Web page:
THINK_Issue16_INSIDE-66The general consensus of the respondents was that Valletta is a cultural city which is improving in terms of its cultural offerings as well as its image. However, attendance for Valletta’s cultural events is still relatively low with people showing a lack of interest in cultural activities (38% of respondents claimed that they do not attend cultural events as they are simply “not interested”). This statistic is a concern in the light of the fact that Valletta will be capital of culture in just two years. It is the role of the Foundation to use these findings to find new opportunities that can boost cultural participation and encourage engagement with cultural activities. This data can also help other entities and practitioners in the sector.

The Foundation has developed a varied cultural programme, which is open, engaging, and accessible. To complement the aforementioned Valletta Participation Survey, the Foundation has also carried out an in-depth, qualitative analysis of its cultural programme. This research shows that the Valletta 2018 Cultural Programme not only includes projects related to the visual arts and feasts in Valletta, but also other community projects, aiming to eliminate barriers that prevent cultural participation and that allow for the co-creation of cultural activities and audience development. The study shows how the Foundation is taking a contemporary approach in developing cultural projects, by looking at a long-term development process and aiming for a long-lasting legacy. This research shows how that, to date, the Valletta 2018 Cultural Programme has focused on community and interdisciplinary projects, as well as projects involving music and film.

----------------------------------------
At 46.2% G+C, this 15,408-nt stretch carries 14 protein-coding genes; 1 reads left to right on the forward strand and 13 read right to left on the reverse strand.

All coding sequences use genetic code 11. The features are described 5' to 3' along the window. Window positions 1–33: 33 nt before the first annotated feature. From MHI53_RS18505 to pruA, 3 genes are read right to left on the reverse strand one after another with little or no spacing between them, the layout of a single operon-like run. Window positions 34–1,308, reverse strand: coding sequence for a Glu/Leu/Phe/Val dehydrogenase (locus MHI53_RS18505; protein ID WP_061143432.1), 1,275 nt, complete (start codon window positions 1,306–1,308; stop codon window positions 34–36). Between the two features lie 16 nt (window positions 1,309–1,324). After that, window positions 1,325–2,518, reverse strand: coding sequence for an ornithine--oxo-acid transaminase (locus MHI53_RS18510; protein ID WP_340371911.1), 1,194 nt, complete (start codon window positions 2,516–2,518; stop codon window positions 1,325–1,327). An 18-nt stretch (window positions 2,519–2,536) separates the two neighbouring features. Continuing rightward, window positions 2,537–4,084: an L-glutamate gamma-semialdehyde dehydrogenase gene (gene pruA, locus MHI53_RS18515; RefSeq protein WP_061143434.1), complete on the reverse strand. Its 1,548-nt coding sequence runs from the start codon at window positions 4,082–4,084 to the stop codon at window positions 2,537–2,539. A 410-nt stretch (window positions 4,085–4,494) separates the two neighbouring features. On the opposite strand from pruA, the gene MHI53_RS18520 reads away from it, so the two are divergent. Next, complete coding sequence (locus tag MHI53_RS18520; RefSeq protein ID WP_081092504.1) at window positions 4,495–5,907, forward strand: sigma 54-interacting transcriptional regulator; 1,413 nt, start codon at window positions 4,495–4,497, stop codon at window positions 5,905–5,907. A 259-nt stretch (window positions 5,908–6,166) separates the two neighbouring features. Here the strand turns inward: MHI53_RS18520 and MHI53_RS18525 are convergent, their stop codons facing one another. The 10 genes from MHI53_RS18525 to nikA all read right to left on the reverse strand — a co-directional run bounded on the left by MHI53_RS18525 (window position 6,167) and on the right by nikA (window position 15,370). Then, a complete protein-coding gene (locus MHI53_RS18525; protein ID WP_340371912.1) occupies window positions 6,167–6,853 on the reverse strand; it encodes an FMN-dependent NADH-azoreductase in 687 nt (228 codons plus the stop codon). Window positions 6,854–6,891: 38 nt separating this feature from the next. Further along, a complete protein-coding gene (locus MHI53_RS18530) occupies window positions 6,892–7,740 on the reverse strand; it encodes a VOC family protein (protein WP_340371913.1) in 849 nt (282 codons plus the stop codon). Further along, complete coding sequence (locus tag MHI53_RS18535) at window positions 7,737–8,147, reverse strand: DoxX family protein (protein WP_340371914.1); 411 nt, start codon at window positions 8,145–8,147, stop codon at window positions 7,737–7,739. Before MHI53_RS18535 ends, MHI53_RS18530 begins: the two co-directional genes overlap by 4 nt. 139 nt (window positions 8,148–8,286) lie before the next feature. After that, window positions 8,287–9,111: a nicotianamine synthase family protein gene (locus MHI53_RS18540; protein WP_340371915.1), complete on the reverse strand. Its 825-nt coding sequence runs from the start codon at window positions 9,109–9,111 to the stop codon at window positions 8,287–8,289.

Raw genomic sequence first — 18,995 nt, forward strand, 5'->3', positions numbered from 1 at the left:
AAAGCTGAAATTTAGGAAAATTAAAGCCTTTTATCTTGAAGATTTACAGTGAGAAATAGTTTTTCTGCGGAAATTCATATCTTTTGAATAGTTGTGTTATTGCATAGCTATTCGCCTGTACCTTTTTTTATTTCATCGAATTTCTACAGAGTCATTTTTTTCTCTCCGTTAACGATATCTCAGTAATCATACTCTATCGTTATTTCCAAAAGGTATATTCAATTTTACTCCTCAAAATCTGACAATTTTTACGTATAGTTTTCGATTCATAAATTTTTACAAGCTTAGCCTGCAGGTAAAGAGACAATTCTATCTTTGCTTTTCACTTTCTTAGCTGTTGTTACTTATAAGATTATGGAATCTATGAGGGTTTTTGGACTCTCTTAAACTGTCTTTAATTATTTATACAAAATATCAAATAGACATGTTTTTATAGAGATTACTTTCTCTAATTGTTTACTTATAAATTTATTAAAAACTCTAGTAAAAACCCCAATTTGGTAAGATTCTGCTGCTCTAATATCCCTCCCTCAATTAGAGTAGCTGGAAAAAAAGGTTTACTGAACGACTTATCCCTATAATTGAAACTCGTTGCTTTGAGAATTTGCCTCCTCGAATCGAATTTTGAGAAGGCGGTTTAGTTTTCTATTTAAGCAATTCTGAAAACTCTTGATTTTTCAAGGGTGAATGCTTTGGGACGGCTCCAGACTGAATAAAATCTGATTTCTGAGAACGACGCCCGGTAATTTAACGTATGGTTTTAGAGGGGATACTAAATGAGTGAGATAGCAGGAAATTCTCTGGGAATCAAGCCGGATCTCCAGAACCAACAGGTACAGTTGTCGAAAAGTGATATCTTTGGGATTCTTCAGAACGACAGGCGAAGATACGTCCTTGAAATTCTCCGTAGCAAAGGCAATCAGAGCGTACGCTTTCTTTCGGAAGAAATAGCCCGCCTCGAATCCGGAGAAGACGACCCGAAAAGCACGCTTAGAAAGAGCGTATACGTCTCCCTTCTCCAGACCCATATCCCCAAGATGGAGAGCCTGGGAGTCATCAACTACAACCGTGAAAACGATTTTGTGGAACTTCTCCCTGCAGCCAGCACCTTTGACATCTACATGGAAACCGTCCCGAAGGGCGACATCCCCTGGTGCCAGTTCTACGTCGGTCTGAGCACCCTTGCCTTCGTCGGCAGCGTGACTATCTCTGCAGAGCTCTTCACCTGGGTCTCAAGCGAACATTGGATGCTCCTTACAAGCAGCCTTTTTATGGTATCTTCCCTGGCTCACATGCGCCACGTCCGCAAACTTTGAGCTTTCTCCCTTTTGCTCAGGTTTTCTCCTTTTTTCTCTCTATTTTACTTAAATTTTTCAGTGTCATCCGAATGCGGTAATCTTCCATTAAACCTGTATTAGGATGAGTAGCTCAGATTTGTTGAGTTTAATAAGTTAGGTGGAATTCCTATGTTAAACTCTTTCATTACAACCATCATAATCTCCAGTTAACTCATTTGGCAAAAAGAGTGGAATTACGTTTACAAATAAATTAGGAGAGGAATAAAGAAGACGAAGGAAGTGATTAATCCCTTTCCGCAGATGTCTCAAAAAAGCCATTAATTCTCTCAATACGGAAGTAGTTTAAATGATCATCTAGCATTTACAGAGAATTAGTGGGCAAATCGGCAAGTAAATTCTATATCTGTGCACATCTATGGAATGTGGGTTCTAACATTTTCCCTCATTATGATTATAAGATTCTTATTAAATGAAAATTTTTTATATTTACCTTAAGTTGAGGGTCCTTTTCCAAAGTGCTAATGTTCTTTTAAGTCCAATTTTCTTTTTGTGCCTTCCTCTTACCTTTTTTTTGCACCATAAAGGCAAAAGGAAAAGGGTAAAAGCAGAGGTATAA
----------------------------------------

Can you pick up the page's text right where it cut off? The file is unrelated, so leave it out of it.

Both the Valletta Participation Survey and the qualitative analysis of the Valletta 2018 Cultural Programme will continue to be carried out in the coming years. Such studies explore the relationship between the cultural programme and participation countrywide in order for changes in the level of cultural participation in the Maltese Islands can be compared.

The Valletta 2018 Evaluation and Monitoring research process is a five-year project (2015–2019) that is looking into the impacts of Valletta 2018 on the country. The Valletta Participation Survey is a study carried out in collaboration with the NSO that takes place on a biannual basis. The qualitative study, titled ‘A Comprehensive Analysis of the Valletta 2018 Cultural Programme’ is being carried out by Daniela Blagojevic Vella.

Placing Cultural Research on the Map

Photo by Elisa von Brockdorff, courtesy of The Valletta 2018 Foundation.


The Valletta 2018 Foundation recently started a five-year research study to evaluate and monitor the European Capital of Culture (ECoC) project in Malta. The process combines both quantitative and qualitative approaches to collect data that will be communicated to the general public and interested stakeholders. This research will provide feedback to help fine-tune or correct the Foundation’s operations. The process aims to provide a local model for research in culture and the creative sector in order to encourage more cultural research after 2018.Continue reading